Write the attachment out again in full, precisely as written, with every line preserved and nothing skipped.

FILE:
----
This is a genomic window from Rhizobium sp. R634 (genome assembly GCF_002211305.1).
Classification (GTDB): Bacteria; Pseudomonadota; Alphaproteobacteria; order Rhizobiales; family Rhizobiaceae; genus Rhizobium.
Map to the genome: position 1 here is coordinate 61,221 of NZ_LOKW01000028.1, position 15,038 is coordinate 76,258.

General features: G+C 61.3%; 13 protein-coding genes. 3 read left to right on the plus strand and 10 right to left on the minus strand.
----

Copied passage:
This is a genomic window from Rhizobium sp. R634 (genome assembly GCF_002211305.1).
Classification (GTDB): Bacteria; Pseudomonadota; Alphaproteobacteria; order Rhizobiales; family Rhizobiaceae; genus Rhizobium.
Map to the genome: position 1 here is coordinate 61,221 of NZ_LOKW01000028.1, position 15,038 is coordinate 76,258.

General features: G+C 61.3%; 13 protein-coding genes. 3 read left to right on the plus strand and 10 right to left on the minus strand.